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Colons are usually used to introduce a list of some kind after an independent clause; however, would it work for a single item? For example, can you write

For 3 years, I ate hamburgers: my friend's favorite food.

If you do not use a colon here, what should be used?

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    It’s fine to use a colon to separate sentences into clauses like that and to lend emphasis to the final part. But stylistically I’d recommend a bit of an inversion: For three years, I ate my friend’s favorite food: hamburgers. – Dan Bron Dec 26 '17 at 13:23
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    @DanBron That sounds a bit cruel. What did your friend eat? – Mick Dec 26 '17 at 14:31
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    @DanBron "My friend's favorite food" is not a clause but rather a noun phrase in apposition. – tchrist Dec 26 '17 at 15:08
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    @tchrist I'm in apposition to having my syntactic analysis corrected, 'clause it makes me look like I don't know what i'm talking about. – Dan Bron Dec 26 '17 at 15:24
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    You should use a comma. – Hot Licks Mar 27 '18 at 1:13
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The Oxford Guide to Style (2002) offers a usefully concise (but somewhat oddly punctuated) discussion of the colon at section 5.5:

5.5 Colon

The colon points forward: from a premise to a conclusion, from a cause to an effect, from an introduction to a main point; from a general statement to an example. It fulfills the same function as words such as namely, that is, as, for example, for instance, because, as follows, and therefore:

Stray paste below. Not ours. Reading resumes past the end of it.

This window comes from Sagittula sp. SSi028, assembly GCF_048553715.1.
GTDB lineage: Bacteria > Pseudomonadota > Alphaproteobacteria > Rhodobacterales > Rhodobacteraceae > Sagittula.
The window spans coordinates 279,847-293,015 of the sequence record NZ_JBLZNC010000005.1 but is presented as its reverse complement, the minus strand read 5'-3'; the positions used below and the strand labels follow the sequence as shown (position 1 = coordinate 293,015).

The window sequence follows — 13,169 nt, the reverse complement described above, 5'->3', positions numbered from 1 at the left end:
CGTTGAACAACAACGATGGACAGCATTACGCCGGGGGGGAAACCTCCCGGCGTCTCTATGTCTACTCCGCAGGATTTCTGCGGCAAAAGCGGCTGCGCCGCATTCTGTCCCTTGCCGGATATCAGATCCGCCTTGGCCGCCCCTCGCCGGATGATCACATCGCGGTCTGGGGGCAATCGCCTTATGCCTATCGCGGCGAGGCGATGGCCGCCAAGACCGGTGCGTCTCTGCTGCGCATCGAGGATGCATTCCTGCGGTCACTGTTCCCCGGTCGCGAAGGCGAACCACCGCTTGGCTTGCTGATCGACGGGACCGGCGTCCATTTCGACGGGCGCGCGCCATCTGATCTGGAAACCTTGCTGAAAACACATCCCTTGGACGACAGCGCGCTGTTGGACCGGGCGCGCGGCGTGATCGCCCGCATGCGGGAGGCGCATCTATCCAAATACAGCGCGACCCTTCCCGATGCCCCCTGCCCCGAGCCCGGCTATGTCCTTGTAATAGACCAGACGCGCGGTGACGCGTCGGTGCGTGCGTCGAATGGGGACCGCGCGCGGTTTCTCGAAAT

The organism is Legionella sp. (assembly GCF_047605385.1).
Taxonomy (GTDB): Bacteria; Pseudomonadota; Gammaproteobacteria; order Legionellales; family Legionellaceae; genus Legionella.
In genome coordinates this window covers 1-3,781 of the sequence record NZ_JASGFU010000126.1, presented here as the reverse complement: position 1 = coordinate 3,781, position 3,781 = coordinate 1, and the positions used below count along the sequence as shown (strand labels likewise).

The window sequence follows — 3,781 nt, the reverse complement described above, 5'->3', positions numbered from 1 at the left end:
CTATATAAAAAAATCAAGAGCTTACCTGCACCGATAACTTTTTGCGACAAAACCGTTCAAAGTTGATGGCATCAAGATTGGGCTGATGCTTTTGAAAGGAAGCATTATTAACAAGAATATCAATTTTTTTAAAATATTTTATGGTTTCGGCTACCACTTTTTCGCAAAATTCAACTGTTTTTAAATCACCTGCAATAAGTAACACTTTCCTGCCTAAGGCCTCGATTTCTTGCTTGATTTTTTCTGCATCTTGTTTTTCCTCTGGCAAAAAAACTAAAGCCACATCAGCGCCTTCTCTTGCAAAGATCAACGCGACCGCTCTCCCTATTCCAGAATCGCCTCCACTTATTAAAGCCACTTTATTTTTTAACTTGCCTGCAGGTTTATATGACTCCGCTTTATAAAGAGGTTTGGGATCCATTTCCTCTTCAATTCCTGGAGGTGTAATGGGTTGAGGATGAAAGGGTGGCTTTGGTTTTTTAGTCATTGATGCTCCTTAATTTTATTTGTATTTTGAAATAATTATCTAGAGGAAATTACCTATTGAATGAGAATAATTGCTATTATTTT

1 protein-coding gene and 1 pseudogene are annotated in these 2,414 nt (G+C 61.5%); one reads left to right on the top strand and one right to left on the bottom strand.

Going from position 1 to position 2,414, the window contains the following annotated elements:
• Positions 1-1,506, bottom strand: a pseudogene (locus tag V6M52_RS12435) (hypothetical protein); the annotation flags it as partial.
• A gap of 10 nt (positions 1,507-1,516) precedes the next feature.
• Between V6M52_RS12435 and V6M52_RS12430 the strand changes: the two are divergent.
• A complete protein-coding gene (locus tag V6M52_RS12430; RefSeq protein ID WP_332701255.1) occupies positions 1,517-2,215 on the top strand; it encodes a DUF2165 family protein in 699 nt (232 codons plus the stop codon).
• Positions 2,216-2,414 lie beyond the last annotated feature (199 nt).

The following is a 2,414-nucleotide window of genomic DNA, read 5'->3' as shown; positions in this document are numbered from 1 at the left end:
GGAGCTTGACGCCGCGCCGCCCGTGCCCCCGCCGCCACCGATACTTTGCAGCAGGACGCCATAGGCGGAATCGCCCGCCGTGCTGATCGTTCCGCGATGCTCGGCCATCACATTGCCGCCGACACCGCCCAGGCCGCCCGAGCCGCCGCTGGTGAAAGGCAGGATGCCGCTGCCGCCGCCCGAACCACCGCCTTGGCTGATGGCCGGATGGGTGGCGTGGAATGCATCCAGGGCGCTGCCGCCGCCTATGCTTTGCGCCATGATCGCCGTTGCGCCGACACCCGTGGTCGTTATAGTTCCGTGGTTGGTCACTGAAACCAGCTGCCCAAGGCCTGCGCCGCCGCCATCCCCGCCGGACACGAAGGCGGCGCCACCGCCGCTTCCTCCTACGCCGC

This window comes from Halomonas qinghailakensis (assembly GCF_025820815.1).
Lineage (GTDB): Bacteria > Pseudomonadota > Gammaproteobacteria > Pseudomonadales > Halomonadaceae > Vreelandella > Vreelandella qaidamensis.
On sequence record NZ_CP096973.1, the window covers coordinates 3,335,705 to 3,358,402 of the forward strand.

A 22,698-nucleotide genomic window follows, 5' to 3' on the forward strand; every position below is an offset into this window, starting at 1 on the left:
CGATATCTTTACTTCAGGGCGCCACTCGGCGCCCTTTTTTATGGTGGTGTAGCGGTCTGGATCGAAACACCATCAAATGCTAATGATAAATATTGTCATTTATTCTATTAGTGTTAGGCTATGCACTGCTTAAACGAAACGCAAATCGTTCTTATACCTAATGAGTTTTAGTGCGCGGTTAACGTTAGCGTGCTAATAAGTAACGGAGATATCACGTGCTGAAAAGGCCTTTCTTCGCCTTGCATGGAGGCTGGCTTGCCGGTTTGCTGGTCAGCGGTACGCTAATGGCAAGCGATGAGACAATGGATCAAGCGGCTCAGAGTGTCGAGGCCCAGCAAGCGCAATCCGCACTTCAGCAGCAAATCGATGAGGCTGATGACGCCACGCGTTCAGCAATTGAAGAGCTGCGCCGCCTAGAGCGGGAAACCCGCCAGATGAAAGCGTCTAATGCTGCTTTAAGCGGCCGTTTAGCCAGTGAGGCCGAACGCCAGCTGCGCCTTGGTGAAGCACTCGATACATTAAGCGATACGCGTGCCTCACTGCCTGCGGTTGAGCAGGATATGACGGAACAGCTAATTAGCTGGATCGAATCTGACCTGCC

[Relevant example:] She had but one hobby: chocolate.

Various U.S. style guides adopt essentially the same view of the colon that Oxford does. All of them approve of the use of a colon to set off phrases such as the one in your example:

For three years, I ate hamburgers: my friend's favorite food.

Or, in Dan Bron's preferred formulation:

For three years, I ate my friend's favorite food: hamburgers.

Alternative punctuation options include an em dash:

For three years, I ate hamburgers—my friend's favorite food.

a comma:

For three years, I ate hamburgers, my friend's favorite food.

and (arguably) parentheses:

For three years, I ate hamburgers (my friend's favorite food).

  • While a comma and en em dash can perform as alternatives there are certainly differences and reasons to not equate them. +1 but a good answer should reflect that. – Unrelated Jul 26 '18 at 0:15
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Yes you can use colons for other uses besides a listing. In your example the colon indicates a more detailed answer or explanation will shortly follow. The colon relates clauses or indicates there is a close connection to what is before and after the colon mark. Before the colon you must have a complete sentence and many people miss that portion. You could just put a period there but the colon shows --a connection similar to a semi colon. With the semi colon two complete sentences must be present instead of one.

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